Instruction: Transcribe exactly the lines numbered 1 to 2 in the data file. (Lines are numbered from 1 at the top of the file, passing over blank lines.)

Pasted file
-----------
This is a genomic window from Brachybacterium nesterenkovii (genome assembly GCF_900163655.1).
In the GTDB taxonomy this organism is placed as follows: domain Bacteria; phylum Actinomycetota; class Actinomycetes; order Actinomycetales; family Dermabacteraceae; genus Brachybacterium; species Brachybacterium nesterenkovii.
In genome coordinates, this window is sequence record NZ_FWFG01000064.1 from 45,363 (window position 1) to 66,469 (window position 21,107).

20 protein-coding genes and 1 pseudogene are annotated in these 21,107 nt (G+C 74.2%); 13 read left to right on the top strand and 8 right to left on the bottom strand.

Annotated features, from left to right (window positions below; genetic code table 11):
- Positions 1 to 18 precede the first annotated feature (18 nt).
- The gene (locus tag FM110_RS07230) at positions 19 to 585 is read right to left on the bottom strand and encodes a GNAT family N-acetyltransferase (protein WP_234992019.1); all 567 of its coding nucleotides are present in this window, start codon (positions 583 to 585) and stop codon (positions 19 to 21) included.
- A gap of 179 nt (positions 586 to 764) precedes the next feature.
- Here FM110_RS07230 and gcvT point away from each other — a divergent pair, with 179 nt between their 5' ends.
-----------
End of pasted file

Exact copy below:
This is a genomic window from Brachybacterium nesterenkovii (genome assembly GCF_900163655.1).
In the GTDB taxonomy this organism is placed as follows: domain Bacteria; phylum Actinomycetota; class Actinomycetes; order Actinomycetales; family Dermabacteraceae; genus Brachybacterium; species Brachybacterium nesterenkovii.